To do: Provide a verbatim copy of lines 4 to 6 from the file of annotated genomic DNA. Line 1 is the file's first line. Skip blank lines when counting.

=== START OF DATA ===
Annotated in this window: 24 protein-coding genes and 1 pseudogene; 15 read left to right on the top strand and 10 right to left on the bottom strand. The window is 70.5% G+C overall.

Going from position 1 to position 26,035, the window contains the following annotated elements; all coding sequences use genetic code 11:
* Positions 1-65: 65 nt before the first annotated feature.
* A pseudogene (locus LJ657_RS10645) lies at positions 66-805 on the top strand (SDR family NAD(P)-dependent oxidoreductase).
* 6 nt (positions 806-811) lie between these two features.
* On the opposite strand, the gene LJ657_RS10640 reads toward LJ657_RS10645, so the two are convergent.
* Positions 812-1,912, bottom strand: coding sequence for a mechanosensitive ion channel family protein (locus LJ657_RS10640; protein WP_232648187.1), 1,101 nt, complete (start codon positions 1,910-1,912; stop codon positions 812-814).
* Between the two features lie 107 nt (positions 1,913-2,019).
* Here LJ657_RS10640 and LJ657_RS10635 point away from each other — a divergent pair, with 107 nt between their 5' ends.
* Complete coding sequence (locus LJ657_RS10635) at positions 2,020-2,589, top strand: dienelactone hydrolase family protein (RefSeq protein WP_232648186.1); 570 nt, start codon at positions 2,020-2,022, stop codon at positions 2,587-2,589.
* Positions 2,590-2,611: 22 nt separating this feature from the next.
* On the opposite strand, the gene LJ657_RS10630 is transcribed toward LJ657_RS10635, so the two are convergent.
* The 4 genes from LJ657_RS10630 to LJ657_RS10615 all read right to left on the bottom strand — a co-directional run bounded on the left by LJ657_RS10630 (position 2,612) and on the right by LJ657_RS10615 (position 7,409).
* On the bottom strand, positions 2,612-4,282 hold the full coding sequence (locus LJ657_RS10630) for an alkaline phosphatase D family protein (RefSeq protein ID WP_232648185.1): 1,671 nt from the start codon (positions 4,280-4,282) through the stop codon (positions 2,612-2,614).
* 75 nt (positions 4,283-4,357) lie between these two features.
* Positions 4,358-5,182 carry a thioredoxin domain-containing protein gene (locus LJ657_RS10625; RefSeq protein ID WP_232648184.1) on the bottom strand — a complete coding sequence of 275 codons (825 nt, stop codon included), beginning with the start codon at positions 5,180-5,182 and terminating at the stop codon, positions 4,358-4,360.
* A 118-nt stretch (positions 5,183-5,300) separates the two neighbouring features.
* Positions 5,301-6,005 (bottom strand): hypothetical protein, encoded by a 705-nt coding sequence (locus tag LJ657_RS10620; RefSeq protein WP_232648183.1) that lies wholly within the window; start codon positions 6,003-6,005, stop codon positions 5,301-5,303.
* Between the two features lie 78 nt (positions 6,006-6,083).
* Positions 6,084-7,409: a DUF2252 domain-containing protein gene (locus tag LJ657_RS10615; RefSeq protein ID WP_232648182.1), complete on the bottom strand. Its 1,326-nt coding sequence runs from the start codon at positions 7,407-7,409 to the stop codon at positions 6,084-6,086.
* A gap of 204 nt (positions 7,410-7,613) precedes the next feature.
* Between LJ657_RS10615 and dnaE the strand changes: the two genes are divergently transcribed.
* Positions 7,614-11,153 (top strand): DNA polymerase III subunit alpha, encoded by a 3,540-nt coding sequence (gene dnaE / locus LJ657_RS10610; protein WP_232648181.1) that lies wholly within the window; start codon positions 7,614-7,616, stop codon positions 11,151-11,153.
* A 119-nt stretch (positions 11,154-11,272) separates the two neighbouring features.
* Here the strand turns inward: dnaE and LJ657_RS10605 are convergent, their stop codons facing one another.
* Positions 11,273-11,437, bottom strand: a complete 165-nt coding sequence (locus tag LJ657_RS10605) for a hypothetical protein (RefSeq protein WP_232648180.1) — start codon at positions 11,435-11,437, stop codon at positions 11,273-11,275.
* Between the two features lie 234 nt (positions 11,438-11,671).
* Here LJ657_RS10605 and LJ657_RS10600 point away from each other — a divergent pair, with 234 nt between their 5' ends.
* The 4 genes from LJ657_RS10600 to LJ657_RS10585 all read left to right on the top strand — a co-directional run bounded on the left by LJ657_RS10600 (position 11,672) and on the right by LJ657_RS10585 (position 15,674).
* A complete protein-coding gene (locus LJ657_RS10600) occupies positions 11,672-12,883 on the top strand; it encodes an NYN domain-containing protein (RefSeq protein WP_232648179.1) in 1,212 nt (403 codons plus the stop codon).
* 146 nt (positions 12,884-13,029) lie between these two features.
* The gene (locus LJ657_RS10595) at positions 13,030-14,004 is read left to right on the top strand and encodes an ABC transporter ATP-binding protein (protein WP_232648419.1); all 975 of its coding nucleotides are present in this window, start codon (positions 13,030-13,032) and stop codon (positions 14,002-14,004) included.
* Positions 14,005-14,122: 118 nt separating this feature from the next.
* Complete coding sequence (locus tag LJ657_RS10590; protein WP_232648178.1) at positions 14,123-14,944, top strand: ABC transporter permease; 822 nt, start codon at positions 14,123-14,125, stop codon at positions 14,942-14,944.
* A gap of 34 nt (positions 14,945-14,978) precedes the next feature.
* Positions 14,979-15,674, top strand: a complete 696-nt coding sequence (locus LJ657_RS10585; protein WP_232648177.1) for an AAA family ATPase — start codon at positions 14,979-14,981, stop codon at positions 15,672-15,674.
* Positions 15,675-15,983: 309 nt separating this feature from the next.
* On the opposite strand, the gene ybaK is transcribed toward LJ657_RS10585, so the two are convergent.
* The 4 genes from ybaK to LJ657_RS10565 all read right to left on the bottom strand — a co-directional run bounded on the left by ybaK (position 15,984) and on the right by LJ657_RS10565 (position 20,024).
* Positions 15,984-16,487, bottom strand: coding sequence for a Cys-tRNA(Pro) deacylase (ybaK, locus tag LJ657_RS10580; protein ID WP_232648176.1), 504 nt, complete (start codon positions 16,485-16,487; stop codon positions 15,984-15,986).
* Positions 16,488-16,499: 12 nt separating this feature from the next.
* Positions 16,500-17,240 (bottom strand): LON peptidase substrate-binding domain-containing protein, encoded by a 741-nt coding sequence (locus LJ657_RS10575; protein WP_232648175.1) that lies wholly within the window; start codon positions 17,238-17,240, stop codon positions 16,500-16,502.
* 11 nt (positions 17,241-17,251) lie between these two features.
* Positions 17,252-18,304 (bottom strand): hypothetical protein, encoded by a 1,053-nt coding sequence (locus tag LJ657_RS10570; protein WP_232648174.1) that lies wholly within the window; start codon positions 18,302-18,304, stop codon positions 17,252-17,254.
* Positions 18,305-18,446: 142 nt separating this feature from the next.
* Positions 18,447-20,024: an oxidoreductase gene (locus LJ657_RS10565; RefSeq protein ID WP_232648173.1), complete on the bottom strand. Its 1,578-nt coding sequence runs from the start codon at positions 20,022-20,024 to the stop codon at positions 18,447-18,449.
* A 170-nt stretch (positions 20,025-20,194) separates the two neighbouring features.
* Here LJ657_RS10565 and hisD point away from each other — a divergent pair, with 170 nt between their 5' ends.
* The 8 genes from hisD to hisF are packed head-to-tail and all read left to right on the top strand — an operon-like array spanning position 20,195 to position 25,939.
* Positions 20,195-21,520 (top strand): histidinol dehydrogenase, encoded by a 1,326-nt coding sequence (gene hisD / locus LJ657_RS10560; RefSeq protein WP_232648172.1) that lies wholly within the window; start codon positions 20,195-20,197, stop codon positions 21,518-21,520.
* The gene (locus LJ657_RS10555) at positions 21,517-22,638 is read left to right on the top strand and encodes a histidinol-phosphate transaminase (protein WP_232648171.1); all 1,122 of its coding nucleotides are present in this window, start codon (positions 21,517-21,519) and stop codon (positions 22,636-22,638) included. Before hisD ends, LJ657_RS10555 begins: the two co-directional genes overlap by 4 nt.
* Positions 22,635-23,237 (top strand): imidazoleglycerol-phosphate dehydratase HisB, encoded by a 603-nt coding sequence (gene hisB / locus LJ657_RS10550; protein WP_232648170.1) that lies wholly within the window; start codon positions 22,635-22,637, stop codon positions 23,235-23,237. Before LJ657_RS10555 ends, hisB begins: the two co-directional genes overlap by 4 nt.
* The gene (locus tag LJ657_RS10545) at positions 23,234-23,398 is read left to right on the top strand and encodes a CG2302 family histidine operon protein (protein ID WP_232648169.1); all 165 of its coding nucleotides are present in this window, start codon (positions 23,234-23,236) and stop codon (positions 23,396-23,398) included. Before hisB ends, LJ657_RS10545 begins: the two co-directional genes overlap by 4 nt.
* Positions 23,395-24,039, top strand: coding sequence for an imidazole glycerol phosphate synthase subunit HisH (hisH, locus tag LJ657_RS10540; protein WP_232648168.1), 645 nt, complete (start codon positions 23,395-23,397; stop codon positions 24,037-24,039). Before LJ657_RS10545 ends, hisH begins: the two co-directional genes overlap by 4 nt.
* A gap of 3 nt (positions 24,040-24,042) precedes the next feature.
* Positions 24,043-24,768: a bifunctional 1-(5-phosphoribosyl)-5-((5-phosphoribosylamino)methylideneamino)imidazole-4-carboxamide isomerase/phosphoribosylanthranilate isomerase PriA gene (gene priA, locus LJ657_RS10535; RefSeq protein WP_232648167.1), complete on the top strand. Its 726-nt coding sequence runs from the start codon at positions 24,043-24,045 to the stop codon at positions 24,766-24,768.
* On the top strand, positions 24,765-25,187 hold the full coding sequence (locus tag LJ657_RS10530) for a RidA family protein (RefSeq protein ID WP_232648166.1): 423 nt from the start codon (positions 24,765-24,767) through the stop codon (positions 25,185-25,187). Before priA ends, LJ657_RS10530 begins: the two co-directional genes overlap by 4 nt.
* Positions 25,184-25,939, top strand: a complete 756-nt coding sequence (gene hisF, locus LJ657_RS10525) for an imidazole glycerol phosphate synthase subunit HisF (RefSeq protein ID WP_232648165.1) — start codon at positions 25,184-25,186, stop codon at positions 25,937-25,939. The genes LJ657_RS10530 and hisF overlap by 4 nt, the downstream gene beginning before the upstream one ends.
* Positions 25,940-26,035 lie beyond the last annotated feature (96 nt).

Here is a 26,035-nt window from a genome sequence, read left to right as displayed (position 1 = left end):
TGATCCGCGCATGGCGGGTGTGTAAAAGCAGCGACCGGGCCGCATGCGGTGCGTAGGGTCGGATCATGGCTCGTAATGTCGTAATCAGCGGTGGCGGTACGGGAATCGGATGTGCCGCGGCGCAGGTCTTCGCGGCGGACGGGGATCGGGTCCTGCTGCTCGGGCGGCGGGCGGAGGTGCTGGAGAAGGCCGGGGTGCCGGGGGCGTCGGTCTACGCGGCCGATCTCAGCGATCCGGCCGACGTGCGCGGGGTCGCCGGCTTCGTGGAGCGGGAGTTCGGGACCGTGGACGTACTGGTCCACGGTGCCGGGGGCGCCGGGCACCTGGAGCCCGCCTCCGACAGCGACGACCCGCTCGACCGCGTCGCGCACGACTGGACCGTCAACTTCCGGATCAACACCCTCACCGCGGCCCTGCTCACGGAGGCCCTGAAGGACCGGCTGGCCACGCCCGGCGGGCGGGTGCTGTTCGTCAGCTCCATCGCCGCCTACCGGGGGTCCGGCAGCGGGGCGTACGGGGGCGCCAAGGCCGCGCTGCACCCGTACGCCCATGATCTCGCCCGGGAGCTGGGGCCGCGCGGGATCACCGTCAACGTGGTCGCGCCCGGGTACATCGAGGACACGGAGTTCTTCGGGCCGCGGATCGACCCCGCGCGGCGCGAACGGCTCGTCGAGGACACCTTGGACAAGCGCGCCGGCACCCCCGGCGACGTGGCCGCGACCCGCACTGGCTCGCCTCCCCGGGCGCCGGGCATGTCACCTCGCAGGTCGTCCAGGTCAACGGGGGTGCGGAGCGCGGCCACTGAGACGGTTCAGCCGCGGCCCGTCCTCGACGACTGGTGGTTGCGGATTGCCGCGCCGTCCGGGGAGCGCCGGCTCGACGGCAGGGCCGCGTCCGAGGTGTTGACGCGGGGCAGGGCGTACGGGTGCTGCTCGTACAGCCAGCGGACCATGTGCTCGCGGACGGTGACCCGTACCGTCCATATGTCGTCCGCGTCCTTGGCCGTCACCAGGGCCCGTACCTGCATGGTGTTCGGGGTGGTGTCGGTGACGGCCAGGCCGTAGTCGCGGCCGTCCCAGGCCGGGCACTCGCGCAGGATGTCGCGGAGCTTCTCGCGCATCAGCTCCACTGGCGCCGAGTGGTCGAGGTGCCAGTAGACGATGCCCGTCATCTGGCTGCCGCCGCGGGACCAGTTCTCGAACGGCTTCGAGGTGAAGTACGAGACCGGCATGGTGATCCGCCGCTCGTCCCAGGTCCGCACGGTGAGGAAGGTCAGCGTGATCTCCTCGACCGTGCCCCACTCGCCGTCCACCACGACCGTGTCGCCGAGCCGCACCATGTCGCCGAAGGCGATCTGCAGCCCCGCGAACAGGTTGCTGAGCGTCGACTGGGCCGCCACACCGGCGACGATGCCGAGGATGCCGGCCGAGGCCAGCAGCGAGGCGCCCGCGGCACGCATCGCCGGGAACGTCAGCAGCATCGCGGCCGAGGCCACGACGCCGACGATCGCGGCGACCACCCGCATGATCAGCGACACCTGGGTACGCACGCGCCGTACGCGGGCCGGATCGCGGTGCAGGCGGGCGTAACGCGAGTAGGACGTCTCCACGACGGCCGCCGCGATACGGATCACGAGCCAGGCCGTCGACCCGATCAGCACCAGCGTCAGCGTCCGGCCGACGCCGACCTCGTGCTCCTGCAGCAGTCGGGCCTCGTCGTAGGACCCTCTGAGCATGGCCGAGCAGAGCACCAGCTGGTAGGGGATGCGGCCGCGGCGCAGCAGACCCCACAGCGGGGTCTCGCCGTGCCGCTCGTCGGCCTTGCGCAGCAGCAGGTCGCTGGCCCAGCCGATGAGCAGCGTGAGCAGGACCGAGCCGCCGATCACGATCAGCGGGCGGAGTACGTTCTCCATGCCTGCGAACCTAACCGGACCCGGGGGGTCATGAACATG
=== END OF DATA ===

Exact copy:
* A pseudogene (locus LJ657_RS10645) lies at positions 66-805 on the top strand (SDR family NAD(P)-dependent oxidoreductase).
* 6 nt (positions 806-811) lie between these two features.
* On the opposite strand, the gene LJ657_RS10640 reads toward LJ657_RS10645, so the two are convergent.